Fitzwilliam Winter Ball 2014 Review

Here at WhichMayBall, we stand for the truth.

Ok, we stand for an easy source of ball dates, prices and rumours, but the truth is definitely in there somewhere. So, full disclosure: I am reviewing my own College’s ball.

I love Fitz. Yes, it may be made entirely of concrete, and yes, it's far away from almost anywhere interesting or useful, but at least it’s not Churchill. Being at Fitz during the ball set up was like being a kid on Christmas Eve, wondering if Dad will come home and hoping Mum will be the happy kind of drunk. Cold cynical detachment was difficult. As a result, it was with a little trepidation that I agreed to review Fitz’s Winter Ball. What would I say if it was crap?

Luckily, I didn’t need to worry, as it was great. All in all, definitely one of the better ways I've spent an evening in Cambridge (that I can mention in print).

The theme of the ball was Saturnalia, a Roman festival associated with the reversal of social norms. Initially I thought this theme sounded a little pretentious, a little too Cambridge, and I wondered how it could ever possibly work. It didn’t take me long to realise how wrong I was. The whole ball showed a strong adherence to theme, which imbued it with a unique and at some times madcap atmosphere.

The dining experience was like eating something made by the love child of Tim Burton and Heston Blumenthal who had been made to live in a box and not been allowed to socialize with the other children.

Job well done, Fitz. Job well done

The meal began with a savory and salty cake, with cream cheese instead of icing. It was a party in my mouth, but everyone had come in the wrong clothes and some people had put their car keys into a bowl and then just stood there waiting. This was followed by surf and turf, or for vegetarians, ‘egg and chips’ both of which were good. Finally, ending on a high, dessert; a sweet ‘breakfast’ of crème brûlée scrambled eggs on brioche toast. This was weird, but the good kind of weird. Like realizing Rowan Williams was also a world class pogo stick champion, not that he was one of the people standing around, car keys in the bowl, at the party I mentioned earlier.

I wouldn’t be a reviewer if I couldn’t nitpick. The annoying queue to read the seating arrangements on the single board on which they were printed in ten point font was less ball and more airport for people with really good eyesight. The waiting time between courses was also a little too long for comfort; then again, maybe I’m just a boring dinner companion.

The rest of the ball stretched out before me like tinsel on a council estate. The four main performance venues, the Underworld, Elysium, the Winter Solstice bar and the Forum boasted live acts from 9pm until 4am, with standout performances by Fitz Swing, Fitz Barbershop, Redburn and Peters, and others.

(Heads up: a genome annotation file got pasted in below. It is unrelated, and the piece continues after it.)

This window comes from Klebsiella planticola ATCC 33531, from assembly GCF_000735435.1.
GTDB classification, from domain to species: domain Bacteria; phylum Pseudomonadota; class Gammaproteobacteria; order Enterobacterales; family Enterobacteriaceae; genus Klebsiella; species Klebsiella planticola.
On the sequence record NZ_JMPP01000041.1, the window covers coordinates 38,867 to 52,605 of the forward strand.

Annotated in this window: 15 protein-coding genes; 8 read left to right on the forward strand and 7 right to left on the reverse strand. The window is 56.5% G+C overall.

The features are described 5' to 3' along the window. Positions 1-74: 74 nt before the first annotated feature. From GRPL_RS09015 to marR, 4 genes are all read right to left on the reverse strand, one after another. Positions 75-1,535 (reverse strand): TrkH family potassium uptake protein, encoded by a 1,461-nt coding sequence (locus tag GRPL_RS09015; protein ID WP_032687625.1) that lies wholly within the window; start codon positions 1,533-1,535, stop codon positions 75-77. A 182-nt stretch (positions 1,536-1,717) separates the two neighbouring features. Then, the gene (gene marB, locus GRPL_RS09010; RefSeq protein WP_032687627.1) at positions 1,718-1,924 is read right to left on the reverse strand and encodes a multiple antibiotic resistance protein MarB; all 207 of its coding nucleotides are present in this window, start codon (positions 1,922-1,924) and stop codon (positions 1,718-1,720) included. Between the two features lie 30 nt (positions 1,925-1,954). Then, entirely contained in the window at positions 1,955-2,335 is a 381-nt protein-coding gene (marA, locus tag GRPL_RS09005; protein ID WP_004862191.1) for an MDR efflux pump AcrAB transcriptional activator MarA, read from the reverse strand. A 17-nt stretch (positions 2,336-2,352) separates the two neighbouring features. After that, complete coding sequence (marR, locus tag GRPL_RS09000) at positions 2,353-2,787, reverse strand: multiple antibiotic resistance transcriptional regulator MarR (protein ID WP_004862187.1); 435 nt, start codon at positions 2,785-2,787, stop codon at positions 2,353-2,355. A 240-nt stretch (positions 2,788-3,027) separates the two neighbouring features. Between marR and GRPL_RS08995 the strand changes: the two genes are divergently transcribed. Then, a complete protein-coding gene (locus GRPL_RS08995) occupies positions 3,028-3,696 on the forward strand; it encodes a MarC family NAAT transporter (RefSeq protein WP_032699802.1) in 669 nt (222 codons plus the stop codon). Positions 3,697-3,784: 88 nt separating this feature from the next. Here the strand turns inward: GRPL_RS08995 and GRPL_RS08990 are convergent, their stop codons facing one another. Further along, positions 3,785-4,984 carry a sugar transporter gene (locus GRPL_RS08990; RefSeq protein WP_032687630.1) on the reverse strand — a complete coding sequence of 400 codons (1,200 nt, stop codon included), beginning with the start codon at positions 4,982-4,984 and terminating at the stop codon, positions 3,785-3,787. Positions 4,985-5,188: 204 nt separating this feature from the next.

The Hoosiers, the Winter Ball's big name headliner, gave a competent performance of the three songs that we all know and love, together with a load off their new album that were actually kind of good, to a packed and buzzing crowd in the Underworld.


The Forum, set up to be like an actual Roman forum with the ‘stage’ in the middle, didn’t seem to quite work as a performance space, and it became quite difficult to see and hear the acts at times.

Non-dining food and drink were impressive, with a huge variety and quite a few vegetarian options available, with my own particular highlights being the elk burgers available from Wildfeast and the delicious crepes. The pizza from Fired Up Pizza was good, but slightly disappointing, and the cocktails from Cocktail Box were very underwhelming. It’s lucky there were so many other sources for drink.

In addition to the standard ball entertainments, Fitz had more up its sleeve. Neptune’s Maze and the Sacrifice Citadel were the more bizarre offerings.

Neptune’s Maze was an indoor labyrinth with a bar offering shots of blue lagoon at its end. When I went round, a guy was running around shouting

“I’m Harry Potter, I’m Harry Potter! Don’t ruin this for me!”

He gets it, I thought. It was a weird and wonderful experience.


The Sacrifice Citadel, on the other hand, was like something out of a PG certificate Saw movie; a continuous loop of monster movie footage playing in a red lit room in which piñatas were released from the ceiling and the crowds baying for blood were allowed to smash out their candy filled brains every hour. As an emotionally repressed white male, being able to kick a papier-mâché horse to death probably delayed my murderous rampage by a few months. As the homicidal rage subsided, I noticed that it might have been executed better, with the backdrop falling a little flat.

All in all, it was a great ball. There was real creative energy that ran through its whole design, and although some elements didn’t come off entirely, that’s the price you pay for experimentation. The seam of theme running through it all made it an enjoyable and memorable experience, and the variety and spacing meant that, for most parts, queuing wasn’t too annoying and there was always something to do.

Now for the scores…


Value for Money: 3/5

A veteran ball goer reliably informs me, that this was about average.

Entertainment: 4/5

Great variety of acts and amusements, something good running all through the ball.

Food and Drink: 4/5

A good variety of both dining and non-dining food and drink.

Vegetarian Rating: 3.5 / 5

Some food stalls seemed very meat orientated but there was to be a decent amount for 'carnivorally challenged' guests to get their teeth into.

Overall: 3.5/5